OWINGS MILLS, Md. (WJZ) — A prominent local urologist who has led the fight against prostate cancer in Baltimore and around the country is now fighting the disease himself.
Dr. Sanford “Sandy” Siegel is the founder of Chesapeake Urology. He was diagnosed with prostate cancer in December 2017.READ MORE: Grab Your Camera: Sunflower Field In Bloom In Montgomery County
“I was certainly overwhelmed by the diagnosis, I knew that it was coming after I saw the MRI but still it took me an hour or two to get over that and realize that I have a family, I have a company, I have partners, I have a thousand employees all depending on me. It’s not about me, it’s about them, and I have to treat myself aggressively,” Dr. Siegel said.
Dr. Siegel decided on a relatively new treatment, a hydrogel called Spaceoar.
“Anything that protects the rectum during radiation is important, and this gel was specifically created to create a wider space between the prostate and the rectum, and that is really, really important when you are delivering radiation therapy,” Dr. Siegel said.READ MORE: Maryland Zoo Introduces Furry And Feathery Olympiads In Time For Summer Games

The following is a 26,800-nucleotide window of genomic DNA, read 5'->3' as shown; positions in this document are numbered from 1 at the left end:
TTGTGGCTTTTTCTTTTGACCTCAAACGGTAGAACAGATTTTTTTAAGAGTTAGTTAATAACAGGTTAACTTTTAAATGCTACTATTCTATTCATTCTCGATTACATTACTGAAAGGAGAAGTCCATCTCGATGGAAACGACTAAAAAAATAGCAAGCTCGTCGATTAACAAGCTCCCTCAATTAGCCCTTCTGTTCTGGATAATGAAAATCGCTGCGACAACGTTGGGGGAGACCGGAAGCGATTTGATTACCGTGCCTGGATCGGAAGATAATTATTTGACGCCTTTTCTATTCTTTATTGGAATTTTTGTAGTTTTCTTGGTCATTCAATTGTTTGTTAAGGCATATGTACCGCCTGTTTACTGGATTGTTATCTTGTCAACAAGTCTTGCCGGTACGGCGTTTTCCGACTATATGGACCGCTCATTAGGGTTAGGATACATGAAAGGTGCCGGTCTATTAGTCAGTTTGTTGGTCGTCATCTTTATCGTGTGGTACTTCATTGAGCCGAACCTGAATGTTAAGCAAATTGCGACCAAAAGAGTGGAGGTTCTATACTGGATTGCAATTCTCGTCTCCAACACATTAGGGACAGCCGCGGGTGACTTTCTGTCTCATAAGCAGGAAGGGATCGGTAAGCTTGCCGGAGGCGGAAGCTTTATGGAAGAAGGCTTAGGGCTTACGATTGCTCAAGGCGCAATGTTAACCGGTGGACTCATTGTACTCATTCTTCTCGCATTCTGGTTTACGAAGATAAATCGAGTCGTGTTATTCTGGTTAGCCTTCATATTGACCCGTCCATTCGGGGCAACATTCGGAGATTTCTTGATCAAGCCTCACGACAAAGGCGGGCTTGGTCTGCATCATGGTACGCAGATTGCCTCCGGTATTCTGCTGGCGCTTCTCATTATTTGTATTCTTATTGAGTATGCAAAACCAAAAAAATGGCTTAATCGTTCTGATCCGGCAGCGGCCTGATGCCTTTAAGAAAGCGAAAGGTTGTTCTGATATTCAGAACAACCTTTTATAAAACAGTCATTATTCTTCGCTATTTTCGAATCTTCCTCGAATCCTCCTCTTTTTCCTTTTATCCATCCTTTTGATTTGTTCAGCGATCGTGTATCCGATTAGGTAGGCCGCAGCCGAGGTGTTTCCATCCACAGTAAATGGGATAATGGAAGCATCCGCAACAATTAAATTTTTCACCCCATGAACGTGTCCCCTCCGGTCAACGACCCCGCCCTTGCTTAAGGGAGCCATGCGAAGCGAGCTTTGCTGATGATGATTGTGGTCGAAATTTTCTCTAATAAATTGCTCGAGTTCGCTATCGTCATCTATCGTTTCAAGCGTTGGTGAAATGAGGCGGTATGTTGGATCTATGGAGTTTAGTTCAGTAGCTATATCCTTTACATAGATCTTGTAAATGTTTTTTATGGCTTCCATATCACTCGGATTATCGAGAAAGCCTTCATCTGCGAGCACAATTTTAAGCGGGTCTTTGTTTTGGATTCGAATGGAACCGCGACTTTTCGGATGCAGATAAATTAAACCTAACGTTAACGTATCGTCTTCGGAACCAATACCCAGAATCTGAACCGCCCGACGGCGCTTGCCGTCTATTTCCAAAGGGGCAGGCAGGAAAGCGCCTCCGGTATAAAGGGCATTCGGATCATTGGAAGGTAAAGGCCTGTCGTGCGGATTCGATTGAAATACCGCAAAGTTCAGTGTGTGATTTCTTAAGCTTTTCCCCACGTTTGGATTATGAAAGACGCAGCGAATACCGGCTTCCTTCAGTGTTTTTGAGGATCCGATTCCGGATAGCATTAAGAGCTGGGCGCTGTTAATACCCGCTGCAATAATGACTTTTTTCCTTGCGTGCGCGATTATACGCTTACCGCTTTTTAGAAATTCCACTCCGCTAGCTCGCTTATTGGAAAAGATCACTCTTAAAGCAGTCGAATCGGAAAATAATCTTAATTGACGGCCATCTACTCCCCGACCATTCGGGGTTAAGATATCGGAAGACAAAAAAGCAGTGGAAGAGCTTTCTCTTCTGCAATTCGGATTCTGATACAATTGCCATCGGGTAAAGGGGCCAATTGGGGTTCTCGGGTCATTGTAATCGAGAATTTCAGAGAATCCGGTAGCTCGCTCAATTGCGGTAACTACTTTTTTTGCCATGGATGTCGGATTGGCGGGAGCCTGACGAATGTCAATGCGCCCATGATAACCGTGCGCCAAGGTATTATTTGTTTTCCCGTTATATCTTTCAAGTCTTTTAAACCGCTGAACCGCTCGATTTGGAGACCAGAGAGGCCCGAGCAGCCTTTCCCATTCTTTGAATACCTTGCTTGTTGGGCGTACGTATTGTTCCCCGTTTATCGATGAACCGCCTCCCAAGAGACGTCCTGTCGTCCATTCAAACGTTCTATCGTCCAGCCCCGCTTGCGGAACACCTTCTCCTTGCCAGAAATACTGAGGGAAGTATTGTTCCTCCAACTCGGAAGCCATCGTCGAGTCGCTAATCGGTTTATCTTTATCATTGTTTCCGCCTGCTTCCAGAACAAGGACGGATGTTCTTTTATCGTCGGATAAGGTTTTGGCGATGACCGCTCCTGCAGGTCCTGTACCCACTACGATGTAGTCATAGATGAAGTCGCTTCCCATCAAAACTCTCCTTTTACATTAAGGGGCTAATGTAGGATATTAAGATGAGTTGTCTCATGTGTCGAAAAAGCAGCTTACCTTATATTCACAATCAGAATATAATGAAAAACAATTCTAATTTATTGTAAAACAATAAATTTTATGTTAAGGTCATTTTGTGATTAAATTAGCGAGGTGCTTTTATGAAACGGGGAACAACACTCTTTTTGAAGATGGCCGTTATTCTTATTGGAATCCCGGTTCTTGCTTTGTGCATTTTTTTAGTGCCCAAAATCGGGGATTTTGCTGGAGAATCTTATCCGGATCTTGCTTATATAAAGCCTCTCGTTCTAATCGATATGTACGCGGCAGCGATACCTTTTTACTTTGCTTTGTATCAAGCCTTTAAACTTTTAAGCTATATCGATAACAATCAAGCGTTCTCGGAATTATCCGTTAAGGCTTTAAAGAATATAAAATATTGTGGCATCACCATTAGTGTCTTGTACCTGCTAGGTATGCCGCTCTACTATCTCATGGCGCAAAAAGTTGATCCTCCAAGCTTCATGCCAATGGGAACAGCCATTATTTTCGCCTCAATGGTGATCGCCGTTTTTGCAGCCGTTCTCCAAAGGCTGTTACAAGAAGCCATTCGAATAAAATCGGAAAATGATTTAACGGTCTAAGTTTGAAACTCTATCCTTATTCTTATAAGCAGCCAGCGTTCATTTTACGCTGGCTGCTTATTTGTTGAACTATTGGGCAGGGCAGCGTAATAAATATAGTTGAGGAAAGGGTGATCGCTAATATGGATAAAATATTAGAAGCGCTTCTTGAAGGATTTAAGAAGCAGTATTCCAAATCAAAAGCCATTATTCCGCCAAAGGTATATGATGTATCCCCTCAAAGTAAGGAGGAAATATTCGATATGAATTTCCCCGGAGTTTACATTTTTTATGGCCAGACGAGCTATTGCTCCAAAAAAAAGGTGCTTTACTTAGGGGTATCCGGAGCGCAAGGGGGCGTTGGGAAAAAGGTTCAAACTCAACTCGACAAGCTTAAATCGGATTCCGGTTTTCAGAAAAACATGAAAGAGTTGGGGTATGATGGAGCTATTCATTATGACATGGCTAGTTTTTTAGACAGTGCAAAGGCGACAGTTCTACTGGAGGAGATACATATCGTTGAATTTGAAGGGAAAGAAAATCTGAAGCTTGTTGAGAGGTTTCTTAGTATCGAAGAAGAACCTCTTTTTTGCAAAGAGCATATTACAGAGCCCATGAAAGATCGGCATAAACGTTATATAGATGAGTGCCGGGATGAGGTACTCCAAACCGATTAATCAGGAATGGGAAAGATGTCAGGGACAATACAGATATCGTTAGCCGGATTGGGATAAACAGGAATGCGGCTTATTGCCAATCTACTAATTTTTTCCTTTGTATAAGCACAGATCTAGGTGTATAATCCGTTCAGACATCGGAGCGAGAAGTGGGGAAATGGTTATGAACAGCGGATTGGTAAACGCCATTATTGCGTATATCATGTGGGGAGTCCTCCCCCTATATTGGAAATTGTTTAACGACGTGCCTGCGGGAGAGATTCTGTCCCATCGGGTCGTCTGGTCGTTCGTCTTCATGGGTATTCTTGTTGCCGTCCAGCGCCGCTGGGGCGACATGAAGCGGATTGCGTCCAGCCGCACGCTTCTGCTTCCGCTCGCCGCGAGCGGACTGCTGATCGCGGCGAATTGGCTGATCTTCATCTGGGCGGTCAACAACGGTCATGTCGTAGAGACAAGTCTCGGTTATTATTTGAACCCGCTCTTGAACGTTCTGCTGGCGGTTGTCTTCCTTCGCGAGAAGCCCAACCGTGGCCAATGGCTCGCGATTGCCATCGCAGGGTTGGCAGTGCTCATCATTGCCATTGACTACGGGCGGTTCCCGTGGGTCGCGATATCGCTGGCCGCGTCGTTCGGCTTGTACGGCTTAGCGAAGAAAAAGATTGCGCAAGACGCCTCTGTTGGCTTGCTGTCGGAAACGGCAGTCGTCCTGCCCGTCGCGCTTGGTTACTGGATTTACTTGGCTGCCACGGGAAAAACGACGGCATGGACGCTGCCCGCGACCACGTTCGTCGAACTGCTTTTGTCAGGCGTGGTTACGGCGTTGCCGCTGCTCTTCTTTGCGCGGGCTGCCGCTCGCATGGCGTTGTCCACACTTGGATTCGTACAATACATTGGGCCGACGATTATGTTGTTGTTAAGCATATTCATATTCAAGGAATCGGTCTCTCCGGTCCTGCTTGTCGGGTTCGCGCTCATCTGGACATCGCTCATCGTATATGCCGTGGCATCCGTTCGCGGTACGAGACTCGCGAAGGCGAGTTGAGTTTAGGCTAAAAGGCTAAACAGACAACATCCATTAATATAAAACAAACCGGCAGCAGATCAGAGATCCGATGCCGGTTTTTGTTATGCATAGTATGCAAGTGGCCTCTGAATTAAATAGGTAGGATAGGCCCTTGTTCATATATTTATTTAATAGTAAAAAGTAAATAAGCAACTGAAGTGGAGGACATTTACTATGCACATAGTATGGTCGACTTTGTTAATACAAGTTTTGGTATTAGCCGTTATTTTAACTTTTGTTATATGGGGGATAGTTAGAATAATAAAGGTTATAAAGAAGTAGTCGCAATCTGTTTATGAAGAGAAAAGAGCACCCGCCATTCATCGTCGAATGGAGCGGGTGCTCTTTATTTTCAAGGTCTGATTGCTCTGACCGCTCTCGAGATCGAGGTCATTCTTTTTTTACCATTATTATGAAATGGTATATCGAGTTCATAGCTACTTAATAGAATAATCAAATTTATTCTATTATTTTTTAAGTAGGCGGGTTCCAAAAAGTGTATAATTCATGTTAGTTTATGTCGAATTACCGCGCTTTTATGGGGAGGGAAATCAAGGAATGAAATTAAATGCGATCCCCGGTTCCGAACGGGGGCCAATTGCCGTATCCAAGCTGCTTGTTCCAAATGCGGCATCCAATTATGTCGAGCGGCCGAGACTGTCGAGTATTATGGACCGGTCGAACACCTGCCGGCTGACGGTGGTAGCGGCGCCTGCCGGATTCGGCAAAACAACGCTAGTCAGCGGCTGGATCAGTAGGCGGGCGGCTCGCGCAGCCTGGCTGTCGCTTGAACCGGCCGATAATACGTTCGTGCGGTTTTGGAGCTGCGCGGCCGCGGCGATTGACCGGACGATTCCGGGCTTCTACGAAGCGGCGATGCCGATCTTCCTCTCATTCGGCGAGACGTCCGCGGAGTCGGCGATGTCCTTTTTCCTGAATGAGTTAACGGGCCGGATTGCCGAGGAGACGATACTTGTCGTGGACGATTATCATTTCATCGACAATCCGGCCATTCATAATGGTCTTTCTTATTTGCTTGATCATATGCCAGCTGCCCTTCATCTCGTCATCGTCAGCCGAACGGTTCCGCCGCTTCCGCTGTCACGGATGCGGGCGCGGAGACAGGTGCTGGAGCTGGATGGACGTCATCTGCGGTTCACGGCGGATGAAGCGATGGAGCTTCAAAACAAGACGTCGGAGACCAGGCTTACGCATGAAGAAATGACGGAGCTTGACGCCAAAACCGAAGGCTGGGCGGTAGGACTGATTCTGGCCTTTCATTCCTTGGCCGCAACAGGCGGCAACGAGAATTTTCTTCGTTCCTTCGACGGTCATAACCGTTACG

He said he is doing well and continues to speak out about a disease that is now hitting home.
“I just felt that now I have a bigger soapbox upon which to work, to raise funds, to advocate for and educate about prostate cancer,” He said.
On September 22, 2019, WJZ will again be the sponsor of the 13th Annual Zero Prostate Run and Walk at Towson University.
Last year, the event raised over $900,000 for the fight against prostate cancer. This year, it has been renamed the Sanfrod J. Siegel Prostate Run and Walk.
“The prostate cancer has been life-changing, if anybody is going to get prostate cancer and be a spokesperson for it, let me be that person,” Dr. Siegel said.MORE NEWS: Suspected Drunk Driver Crashes Into Brooklyn Park Home, Killing 68-Year-Old Man
Chesapeake Urology now has 120 doctors around the country, each year more than 160,000 men in the U.S. are diagnosed with prostate cancer, with one in seven men expected to be diagnosed within their lifetime.